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Obama taps NTSB member for highway safety chief

President Obama is tapping National Transportation Safety Board (NTSB) member Mark Rosekind to lead the National Highway Traffic Safety Administration (NTHSA), the White House announced on Tuesday. 

Rosekind, who has been a member of the NTSB since 2010, will be the highway safety agency’s first full time chief in nearly a year if he is confirmed by the Senate. 

Transportation Secretary Anthony Foxx said Tuesday that the president’s choice of Rosekind showed he was committed to improving the highway safety agency, which has come under fire in recent months for its handling of widespread auto recalls involving companies like General Motors and airbag manufacturer Takata. 

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"The National Highway Traffic Safety Administration officially sets the automobile safety standard for the United States and has a well-earned reputation as the leading agency of its kind in the world,” Foxx said in a statement. 

“Mark has shown tremendous dedication to making our roads safer throughout his career and brings direct experience from the National Transportation Safety Board,” Foxx continued. “Mark is a leader ready-made for this critical responsibility and I expect him to hold not only the auto industry accountable, but I also expect him to help us raise the bar on safety ever higher within the U.S. Department of Transportation and among all of our stakeholders."

The NSTB has been operating with a full-time chief since its former Administrator David Strickland resigned at the beginning of the year. 

The announcement of Rosekind as Strickland's full-time replacement comes a day before lawmakers in the Senate are scheduled to hold a hearing about Japanese auto parts manufacturer Takata’s airbag recall. 

The highway safety agency has come under fire for its oversight of widespread recalls at General Motors that involved defective ignition switches in more than two million cars. 

Lawmakers took the highway safety agency to task in the spring for its handling of GM’s recall, accusing officials there of failing to notice the trend of accidents involving GM's faulty ignition switch for several years before the recall was issued in February.  

Friedman praised Rosekind’s appointment to the full-time post as a stablizing factor for the highway safety agency on Tuesday.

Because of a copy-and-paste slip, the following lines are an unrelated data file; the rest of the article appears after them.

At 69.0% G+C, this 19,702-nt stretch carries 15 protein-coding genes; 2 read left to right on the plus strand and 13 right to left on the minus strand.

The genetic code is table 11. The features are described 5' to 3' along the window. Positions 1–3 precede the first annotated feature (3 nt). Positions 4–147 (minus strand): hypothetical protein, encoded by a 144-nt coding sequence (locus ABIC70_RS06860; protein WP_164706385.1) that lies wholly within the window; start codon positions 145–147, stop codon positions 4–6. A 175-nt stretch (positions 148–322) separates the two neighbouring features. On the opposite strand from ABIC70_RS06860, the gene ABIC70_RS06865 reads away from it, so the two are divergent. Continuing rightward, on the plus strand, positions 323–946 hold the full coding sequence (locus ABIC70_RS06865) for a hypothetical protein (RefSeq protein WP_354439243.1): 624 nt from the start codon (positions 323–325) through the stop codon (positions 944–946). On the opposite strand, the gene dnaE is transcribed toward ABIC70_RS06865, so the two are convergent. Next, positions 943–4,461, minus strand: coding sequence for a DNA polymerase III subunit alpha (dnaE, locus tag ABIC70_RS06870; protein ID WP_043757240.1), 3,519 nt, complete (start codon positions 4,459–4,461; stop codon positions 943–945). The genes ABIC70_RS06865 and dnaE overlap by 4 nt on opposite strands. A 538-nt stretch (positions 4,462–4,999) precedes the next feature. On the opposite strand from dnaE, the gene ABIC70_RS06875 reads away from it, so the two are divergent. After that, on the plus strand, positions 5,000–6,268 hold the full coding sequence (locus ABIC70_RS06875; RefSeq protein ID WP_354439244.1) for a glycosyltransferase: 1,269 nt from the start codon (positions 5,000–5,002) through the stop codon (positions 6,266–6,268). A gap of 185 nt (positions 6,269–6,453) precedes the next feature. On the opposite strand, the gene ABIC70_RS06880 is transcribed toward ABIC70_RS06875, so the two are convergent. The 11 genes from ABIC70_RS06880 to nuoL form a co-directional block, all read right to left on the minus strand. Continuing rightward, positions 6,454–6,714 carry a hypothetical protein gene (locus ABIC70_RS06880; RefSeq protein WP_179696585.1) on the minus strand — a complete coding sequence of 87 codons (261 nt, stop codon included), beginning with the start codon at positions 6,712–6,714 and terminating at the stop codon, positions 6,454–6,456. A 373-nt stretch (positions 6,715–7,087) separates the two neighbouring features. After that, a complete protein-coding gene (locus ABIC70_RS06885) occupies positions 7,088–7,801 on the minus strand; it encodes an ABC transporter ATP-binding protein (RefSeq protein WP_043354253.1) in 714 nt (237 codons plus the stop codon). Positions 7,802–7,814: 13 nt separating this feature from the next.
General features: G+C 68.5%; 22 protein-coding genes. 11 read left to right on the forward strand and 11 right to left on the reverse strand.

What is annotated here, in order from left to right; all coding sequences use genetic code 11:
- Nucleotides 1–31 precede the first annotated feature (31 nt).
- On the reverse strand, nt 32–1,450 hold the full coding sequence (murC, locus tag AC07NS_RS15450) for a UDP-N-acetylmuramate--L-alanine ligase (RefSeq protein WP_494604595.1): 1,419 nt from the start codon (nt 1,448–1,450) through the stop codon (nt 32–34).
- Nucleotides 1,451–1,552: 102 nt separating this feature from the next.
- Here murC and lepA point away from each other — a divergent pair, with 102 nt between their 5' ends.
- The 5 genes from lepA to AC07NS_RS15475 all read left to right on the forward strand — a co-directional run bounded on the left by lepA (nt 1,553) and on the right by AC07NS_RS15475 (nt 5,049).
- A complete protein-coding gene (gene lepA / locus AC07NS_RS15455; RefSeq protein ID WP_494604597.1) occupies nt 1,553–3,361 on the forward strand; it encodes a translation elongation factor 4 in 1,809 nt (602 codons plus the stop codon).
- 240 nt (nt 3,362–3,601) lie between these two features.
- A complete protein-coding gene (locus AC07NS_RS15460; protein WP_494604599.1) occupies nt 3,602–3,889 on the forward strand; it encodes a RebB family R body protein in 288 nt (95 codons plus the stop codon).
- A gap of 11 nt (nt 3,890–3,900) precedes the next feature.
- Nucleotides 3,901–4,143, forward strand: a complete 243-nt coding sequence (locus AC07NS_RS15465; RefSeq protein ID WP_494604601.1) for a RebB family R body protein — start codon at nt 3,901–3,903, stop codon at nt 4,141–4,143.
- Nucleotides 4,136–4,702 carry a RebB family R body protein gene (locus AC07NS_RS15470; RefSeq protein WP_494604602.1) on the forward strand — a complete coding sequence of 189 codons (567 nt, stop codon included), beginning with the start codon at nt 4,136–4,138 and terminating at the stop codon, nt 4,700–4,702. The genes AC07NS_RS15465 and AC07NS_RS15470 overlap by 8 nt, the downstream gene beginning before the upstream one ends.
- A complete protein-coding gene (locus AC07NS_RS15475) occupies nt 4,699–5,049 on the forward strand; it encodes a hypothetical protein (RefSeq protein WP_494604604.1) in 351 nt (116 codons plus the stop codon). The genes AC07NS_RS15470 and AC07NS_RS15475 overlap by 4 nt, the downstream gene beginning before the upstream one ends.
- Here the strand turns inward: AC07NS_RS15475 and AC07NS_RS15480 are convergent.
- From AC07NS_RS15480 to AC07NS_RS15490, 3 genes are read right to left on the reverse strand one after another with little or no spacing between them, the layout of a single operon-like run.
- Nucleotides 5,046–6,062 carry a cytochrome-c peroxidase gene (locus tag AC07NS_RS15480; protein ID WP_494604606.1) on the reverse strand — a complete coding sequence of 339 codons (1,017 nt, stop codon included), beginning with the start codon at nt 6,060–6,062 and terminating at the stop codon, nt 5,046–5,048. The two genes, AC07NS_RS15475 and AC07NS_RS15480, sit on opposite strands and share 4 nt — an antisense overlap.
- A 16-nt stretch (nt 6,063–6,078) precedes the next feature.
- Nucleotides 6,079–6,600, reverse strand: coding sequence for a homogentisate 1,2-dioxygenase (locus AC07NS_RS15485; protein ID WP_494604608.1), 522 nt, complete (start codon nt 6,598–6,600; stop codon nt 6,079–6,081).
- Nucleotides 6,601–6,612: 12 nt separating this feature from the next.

"Administrator-nominee Mark Rosekind is one of the nation's most respected safety watchdogs across all modes of transportation, and I welcome his keen eye and life-long commitment to safety, and I look forward to working with him,” Friedman said in a statement. 

Rosekind was appointed by Obama to the NTSB, which is also a Senate confirmable position, in 2010. He has participated in the agency’s investigation of several high-profile accidents in that time, including a collision between a FedEx truck and a school bus in California earlier this year. 

The likely new chairman of the Senate’s transportation committee, Sen. John ThuneJohn Randolph ThuneSchumer kicks into reelection mode The Hill's Morning Report - Biden shifts on filibuster Biden allies eye two-step strategy on infrastructure MORE (R-S.D.), said Tuesday evening that he was looking forward to reviewing Rosekind’s qualifications for the highway safety post. 

Thune did not make any guarantee’s about supporting Rosekind’s nomination, however. 

“After months of calling on the president to nominate an administrator to oversee motor vehicle safety laws, I'm pleased to hear that he has finally nominated someone,” the top ranking Republican on the Senate Commerce, Science and Transportation Committee said in a statement. 

“The administration has fallen short on its responsibility to the American people by leaving NHTSA without a Senate-confirmed leader for nearly a year,” Thune continued. “There is much to be done at NHTSA, and I look forward to sitting down with Dr. Rosekind to hear more about his plans to address the rising number of motor vehicle safety recalls.”